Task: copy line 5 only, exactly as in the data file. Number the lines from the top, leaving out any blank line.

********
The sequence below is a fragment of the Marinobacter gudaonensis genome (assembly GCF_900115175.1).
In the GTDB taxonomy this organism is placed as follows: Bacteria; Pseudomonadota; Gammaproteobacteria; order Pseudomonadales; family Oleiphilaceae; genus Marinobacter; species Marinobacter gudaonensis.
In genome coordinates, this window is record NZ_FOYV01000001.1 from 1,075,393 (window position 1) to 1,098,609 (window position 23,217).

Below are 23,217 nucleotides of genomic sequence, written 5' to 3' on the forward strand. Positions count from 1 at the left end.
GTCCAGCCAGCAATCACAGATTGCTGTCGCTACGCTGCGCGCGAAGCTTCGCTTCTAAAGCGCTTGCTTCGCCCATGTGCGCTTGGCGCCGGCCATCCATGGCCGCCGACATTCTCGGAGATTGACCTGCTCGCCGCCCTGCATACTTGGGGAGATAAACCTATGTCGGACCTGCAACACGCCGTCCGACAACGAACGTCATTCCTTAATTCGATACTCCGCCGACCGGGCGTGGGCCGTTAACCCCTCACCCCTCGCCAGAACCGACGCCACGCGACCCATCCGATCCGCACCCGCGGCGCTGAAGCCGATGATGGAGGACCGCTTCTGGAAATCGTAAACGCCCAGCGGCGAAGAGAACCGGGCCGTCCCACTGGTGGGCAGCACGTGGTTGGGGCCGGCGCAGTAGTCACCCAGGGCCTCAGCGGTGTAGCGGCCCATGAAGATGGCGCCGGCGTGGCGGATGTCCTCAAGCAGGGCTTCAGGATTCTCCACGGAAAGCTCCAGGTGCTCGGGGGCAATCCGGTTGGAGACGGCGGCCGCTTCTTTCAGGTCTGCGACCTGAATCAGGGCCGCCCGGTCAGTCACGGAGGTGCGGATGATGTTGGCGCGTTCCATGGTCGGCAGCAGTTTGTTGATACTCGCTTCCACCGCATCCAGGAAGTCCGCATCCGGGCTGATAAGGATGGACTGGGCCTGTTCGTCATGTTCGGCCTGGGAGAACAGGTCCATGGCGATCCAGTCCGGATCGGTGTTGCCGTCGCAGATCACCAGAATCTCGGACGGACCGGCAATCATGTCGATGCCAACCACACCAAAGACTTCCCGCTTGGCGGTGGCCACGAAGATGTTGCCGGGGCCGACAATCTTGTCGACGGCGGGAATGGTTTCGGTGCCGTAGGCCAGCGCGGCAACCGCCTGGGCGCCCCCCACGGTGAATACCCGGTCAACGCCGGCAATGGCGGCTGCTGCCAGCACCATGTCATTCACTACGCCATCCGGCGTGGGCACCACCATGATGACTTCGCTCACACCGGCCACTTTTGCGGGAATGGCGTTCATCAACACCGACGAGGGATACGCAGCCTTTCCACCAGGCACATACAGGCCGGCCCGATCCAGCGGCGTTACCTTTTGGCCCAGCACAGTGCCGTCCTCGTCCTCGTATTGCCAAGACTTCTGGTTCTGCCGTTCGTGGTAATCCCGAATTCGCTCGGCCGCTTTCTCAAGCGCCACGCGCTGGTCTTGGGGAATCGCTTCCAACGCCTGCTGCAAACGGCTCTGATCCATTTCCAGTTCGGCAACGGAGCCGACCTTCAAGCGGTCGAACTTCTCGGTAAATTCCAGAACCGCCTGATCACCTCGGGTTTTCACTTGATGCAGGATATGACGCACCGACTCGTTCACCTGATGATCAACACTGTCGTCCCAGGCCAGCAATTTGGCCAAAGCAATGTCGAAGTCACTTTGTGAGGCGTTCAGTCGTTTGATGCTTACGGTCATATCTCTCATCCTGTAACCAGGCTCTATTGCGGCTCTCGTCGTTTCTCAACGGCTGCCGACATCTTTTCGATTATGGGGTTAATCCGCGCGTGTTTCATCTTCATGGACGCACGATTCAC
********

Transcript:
GTCCAGCCAGCAATCACAGATTGCTGTCGCTACGCTGCGCGCGAAGCTTCGCTTCTAAAGCGCTTGCTTCGCCCATGTGCGCTTGGCGCCGGCCATCCATGGCCGCCGACATTCTCGGAGATTGACCTGCTCGCCGCCCTGCATACTTGGGGAGATAAACCTATGTCGGACCTGCAACACGCCGTCCGACAACGAACGTCATTCCTTAATTCGATACTCCGCCGACCGGGCGTGGGCCGTTAACCCCTCACCCCTCGCCAGAACCGACGCCACGCGACCCATCCGATCCGCACCCGCGGCGCTGAAGCCGATGATGGAGGACCGCTTCTGGAAATCGTAAACGCCCAGCGGCGAAGAGAACCGGGCCGTCCCACTGGTGGGCAGCACGTGGTTGGGGCCGGCGCAGTAGTCACCCAGGGCCTCAGCGGTGTAGCGGCCCATGAAGATGGCGCCGGCGTGGCGGATGTCCTCAAGCAGGGCTTCAGGATTCTCCACGGAAAGCTCCAGGTGCTCGGGGGCAATCCGGTTGGAGACGGCGGCCGCTTCTTTCAGGTCTGCGACCTGAATCAGGGCCGCCCGGTCAGTCACGGAGGTGCGGATGATGTTGGCGCGTTCCATGGTCGGCAGCAGTTTGTTGATACTCGCTTCCACCGCATCCAGGAAGTCCGCATCCGGGCTGATAAGGATGGACTGGGCCTGTTCGTCATGTTCGGCCTGGGAGAACAGGTCCATGGCGATCCAGTCCGGATCGGTGTTGCCGTCGCAGATCACCAGAATCTCGGACGGACCGGCAATCATGTCGATGCCAACCACACCAAAGACTTCCCGCTTGGCGGTGGCCACGAAGATGTTGCCGGGGCCGACAATCTTGTCGACGGCGGGAATGGTTTCGGTGCCGTAGGCCAGCGCGGCAACCGCCTGGGCGCCCCCCACGGTGAATACCCGGTCAACGCCGGCAATGGCGGCTGCTGCCAGCACCATGTCATTCACTACGCCATCCGGCGTGGGCACCACCATGATGACTTCGCTCACACCGGCCACTTTTGCGGGAATGGCGTTCATCAACACCGACGAGGGATACGCAGCCTTTCCACCAGGCACATACAGGCCGGCCCGATCCAGCGGCGTTACCTTTTGGCCCAGCACAGTGCCGTCCTCGTCCTCGTATTGCCAAGACTTCTGGTTCTGCCGTTCGTGGTAATCCCGAATTCGCTCGGCCGCTTTCTCAAGCGCCACGCGCTGGTCTTGGGGAATCGCTTCCAACGCCTGCTGCAAACGGCTCTGATCCATTTCCAGTTCGGCAACGGAGCCGACCTTCAAGCGGTCGAACTTCTCGGTAAATTCCAGAACCGCCTGATCACCTCGGGTTTTCACTTGATGCAGGATATGACGCACCGACTCGTTCACCTGATGATCAACACTGTCGTCCCAGGCCAGCAATTTGGCCAAAGCAATGTCGAAGTCACTTTGTGAGGCGTTCAGTCGTTTGATGCTTACGGTCATATCTCTCATCCTGTAACCAGGCTCTATTGCGGCTCTCGTCGTTTCTCAACGGCTGCCGACATCTTTTCGATTATGGGGTTAATCCGCGCGTGTTTCATCTTCATGGACGCACGATTCAC